Quest for the Lost Ark

120 mins - Four/History (September Films)

Producer / Director

Two thousand years ago the Ark of the Covenant, once the most holy object on Earth, disappeared without trace. Its loss has inspired a thousand quests - all have failed. In this feature length documentary we traveled with the man who thinks he has found it - Professor Tudor Parfitt.

 His controversial theory of what the Ark may really have been and why it disappeared took us on an epic journey through the Middle East, Arabia and Africa. The discovery we ultimately made in a Harare Museum, in the middle of Mugabe’s Zimbabwe, could rewrite the history books.

 Tudor firmly believes that the Ark was not a box-like container as depicted in Raiders of the Lost Ark but that it was in fact a tribal drum. He also believes that that drum was smuggled out of Jerusalem at the time of the Babylonian invasion and that over the centuries it was transported through Arabia down to Africa by a wandering Jewish tribe.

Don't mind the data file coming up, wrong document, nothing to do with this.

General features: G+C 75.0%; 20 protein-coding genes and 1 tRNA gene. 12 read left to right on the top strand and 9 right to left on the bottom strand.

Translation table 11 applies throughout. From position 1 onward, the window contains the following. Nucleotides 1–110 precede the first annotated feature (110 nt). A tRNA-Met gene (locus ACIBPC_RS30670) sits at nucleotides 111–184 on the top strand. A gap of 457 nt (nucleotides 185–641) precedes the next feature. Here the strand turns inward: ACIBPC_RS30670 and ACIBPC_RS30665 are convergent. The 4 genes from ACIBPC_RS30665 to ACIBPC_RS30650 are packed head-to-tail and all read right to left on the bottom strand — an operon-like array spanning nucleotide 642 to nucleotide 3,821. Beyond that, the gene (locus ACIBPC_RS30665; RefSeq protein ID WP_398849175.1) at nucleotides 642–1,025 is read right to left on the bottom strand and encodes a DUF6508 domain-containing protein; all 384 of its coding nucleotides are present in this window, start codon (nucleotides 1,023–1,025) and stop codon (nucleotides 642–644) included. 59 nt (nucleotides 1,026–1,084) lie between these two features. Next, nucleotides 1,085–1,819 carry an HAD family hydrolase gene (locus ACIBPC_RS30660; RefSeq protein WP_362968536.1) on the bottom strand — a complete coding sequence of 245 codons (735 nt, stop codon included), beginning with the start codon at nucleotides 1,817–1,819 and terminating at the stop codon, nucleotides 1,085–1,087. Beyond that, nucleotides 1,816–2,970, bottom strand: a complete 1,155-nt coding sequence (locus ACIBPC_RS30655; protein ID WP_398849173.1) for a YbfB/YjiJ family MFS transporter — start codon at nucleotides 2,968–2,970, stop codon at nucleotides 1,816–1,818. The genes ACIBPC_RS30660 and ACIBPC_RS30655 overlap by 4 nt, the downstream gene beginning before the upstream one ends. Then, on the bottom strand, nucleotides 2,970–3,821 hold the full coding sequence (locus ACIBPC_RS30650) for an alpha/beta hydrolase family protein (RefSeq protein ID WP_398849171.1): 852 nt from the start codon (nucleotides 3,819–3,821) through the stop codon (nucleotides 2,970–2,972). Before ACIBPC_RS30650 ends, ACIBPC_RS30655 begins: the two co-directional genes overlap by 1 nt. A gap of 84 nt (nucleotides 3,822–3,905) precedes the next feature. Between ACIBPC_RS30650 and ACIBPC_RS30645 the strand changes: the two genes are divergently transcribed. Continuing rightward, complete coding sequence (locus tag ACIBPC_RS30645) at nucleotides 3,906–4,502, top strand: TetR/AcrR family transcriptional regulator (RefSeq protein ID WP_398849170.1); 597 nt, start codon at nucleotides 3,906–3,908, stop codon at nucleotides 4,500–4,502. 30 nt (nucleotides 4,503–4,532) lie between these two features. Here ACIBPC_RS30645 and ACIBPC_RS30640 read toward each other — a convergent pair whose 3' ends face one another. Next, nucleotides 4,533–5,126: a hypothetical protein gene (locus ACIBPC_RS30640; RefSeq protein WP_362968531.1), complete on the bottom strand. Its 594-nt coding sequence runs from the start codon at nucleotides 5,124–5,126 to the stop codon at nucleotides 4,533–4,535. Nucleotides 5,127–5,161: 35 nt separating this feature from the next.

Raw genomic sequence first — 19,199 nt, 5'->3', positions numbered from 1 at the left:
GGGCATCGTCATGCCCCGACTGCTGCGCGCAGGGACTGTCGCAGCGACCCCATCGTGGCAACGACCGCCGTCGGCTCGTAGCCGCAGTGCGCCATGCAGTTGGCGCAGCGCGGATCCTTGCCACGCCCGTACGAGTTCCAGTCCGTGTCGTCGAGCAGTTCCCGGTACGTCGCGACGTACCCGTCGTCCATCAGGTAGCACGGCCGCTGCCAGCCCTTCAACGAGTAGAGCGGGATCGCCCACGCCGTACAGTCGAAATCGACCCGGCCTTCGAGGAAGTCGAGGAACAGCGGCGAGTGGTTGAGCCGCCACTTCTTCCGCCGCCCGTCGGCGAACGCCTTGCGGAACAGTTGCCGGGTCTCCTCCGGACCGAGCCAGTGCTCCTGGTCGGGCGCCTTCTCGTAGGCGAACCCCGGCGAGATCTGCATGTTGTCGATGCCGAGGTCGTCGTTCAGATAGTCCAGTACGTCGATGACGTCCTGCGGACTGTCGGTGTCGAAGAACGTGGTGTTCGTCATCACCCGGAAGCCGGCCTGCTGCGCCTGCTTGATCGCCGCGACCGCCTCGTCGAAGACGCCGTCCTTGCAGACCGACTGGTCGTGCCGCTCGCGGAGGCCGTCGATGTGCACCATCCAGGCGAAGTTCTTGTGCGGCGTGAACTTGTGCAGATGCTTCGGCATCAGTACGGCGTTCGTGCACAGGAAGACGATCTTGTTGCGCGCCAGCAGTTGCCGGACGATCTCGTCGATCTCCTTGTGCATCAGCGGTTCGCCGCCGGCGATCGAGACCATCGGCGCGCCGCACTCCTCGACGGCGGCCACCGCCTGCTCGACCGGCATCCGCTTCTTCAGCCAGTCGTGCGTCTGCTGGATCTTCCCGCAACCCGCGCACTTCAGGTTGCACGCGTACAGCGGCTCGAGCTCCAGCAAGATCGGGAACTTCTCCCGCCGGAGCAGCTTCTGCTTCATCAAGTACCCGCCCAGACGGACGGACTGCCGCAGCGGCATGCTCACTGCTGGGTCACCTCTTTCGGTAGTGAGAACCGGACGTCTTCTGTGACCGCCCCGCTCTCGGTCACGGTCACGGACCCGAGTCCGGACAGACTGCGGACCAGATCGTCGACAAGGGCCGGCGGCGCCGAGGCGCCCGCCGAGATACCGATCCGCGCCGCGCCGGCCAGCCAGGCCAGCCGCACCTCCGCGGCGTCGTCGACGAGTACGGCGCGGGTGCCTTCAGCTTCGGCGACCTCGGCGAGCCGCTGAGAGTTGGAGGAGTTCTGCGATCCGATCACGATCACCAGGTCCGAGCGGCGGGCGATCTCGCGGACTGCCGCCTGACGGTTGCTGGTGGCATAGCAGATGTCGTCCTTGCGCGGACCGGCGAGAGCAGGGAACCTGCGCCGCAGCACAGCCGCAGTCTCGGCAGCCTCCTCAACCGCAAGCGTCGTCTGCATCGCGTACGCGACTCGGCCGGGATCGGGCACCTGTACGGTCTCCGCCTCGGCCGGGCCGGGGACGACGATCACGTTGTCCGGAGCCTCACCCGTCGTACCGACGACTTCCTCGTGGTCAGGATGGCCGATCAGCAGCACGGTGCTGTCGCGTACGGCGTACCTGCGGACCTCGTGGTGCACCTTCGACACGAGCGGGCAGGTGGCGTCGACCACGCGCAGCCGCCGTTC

At first his theory sounds fantastical - except for two intriguing facts that we reveal in the documentary. Tudor has helped prove that the male members of a black African tribe, the Lemba, carry the DNA fingerprint of the Jewish priestly class. Furthermore that tribe once worshipped a sacred drum, the Ngoma, which bore remarkable similarities to stories of the Ark. The Ngoma was lost many generations ago until we tracked it down to the museum in Harare.

 Working in Zimbabwe and the “bandit regions” of the Yemen as well as South Africa, Israel, Jordan and Egypt was extremely challenging on a six week schedule but I think we brought back a visually stunning and intellectually stimulating film. It certainly upset a few traditional biblical scholars, but what was really exciting was to be able to reunite the Lemba with their Ngoma. Whether it really is the Ark of the Covenant, and whether it can be kept out of the hands of Mugabe, remains to be seen.